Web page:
I saw the same thing in myself only yesterday, when I drove 20 miles to Greenfield and back to go to an open house at the new home of the Museum of Our Industrial Heritage. I assuaged my conscience somewhat by combining it with a shopping trip and by burning vegetable oil as fuel most of the way there and back. But if I hadn't been working on this talk, I probably wouldn't have noticed that I never seriously stopped to question whether I should go or not. I still take my own automobility largely for granted, even after all the time I've spent thinking about it. And that tells me something about myself and about the real difficulty of moving away from these deeply-ingrained everyday habits that intersect with our experiences of historic sites on so many levels.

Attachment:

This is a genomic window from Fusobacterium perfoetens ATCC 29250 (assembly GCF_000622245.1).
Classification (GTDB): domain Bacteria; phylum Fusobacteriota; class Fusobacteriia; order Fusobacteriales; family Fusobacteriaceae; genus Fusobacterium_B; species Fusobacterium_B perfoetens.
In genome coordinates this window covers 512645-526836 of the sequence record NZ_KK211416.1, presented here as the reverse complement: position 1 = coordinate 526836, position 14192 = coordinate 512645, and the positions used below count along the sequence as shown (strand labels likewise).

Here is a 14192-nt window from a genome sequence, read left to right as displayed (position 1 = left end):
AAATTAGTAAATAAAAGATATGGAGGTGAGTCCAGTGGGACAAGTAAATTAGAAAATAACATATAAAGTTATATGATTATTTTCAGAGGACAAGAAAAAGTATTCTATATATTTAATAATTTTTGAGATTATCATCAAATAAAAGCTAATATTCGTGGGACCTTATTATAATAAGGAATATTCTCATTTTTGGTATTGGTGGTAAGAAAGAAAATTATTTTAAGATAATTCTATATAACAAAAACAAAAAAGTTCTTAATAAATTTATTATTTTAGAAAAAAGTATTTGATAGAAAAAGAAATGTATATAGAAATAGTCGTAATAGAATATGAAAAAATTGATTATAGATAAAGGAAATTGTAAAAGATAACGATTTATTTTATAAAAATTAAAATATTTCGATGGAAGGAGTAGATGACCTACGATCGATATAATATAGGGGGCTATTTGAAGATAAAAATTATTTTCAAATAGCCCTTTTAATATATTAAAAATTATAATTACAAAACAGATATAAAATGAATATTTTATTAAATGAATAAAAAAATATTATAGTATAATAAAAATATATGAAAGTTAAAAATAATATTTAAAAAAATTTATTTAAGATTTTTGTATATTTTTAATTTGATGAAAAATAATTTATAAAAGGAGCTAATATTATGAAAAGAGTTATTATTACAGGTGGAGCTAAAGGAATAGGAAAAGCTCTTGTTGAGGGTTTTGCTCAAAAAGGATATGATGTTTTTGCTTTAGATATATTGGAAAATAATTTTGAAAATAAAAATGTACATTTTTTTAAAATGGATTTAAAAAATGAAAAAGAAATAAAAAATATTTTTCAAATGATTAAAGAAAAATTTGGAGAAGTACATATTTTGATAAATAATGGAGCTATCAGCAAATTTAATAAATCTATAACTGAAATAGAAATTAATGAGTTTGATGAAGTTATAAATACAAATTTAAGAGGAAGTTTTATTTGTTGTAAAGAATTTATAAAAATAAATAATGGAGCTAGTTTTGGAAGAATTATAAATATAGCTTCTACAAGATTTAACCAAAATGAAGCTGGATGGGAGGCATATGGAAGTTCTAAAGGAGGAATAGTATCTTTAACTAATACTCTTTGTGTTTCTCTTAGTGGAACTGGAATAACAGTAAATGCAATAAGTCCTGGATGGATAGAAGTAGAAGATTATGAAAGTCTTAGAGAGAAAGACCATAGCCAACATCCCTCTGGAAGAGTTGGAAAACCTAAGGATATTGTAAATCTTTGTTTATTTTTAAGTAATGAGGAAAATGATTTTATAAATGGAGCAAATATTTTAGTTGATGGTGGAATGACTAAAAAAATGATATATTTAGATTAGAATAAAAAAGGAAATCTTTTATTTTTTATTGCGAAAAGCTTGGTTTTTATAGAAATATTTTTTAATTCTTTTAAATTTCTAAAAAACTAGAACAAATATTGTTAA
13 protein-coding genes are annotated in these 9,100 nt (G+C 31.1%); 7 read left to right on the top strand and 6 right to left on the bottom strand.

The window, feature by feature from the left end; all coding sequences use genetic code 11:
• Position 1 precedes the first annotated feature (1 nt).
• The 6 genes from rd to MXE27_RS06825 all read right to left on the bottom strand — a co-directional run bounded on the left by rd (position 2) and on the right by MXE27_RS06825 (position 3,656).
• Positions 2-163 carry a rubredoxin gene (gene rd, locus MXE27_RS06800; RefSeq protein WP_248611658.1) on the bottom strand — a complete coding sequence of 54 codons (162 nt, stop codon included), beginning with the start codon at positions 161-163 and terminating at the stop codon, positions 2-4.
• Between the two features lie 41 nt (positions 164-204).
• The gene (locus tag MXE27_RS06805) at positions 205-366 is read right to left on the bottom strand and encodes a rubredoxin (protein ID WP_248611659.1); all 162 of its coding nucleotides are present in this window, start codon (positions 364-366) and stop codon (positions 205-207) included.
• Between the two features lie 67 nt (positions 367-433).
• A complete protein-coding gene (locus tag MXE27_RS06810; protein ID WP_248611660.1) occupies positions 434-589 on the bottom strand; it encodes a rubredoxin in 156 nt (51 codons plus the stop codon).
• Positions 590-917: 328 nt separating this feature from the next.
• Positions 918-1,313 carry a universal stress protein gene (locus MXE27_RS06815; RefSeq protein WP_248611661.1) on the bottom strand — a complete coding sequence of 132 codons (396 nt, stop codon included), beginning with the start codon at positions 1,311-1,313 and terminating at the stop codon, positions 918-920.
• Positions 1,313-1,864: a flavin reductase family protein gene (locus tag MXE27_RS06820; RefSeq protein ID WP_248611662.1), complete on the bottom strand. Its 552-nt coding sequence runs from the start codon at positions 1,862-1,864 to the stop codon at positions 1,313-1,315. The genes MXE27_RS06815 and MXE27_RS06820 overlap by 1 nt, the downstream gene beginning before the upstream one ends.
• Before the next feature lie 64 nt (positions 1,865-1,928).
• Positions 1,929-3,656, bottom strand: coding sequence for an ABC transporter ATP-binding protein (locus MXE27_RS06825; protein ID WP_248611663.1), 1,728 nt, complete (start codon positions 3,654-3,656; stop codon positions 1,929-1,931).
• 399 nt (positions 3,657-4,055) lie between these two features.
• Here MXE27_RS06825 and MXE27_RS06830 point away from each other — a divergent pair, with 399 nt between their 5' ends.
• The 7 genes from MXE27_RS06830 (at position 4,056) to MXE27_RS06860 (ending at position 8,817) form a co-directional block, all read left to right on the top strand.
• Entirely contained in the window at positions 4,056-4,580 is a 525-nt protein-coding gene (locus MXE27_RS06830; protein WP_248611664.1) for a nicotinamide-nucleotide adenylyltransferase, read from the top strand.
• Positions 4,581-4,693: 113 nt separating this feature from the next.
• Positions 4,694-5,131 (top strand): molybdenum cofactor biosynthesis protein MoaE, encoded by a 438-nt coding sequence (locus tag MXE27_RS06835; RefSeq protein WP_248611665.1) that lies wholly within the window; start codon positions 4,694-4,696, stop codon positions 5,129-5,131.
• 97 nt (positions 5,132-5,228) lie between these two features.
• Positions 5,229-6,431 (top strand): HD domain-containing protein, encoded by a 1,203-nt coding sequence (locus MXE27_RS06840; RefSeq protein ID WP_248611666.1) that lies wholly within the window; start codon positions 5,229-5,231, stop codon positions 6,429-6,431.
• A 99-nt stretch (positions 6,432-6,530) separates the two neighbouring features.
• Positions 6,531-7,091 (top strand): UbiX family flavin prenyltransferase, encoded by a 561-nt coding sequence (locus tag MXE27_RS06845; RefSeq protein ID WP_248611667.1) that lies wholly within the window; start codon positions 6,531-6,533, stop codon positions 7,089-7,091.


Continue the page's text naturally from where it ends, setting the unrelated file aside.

All of this leaves me with more questions than answers at this point, so I want to finish just by posing a few of them. When we use historic sites to talk about energy technologies, how can we avoid the "gee-whiz" response that just replicates our patterns of trusting technological fixes to get us out of every difficulty? How might we model and reward other modes of transportation besides the car? Can we find ways to talk about how our taken-for-granted expectations got to be so taken-for-granted? And perhaps most crucial, what can we do to help people come to terms in a positive way with the idea that in order to make real social change around our habits of energy use, we are simply going to have to use and consume less? Can we frame it not as going backward--or being driven to the past unwillingly--but rather as what some people have called a "controlled energy descent," or "powering down" from our present energy-intensive habits? Doing that will mean talking about what might be gained as well as what will inevitably be lost in changing our habits on a fundamental level, and being forthright about how hard it often is to do.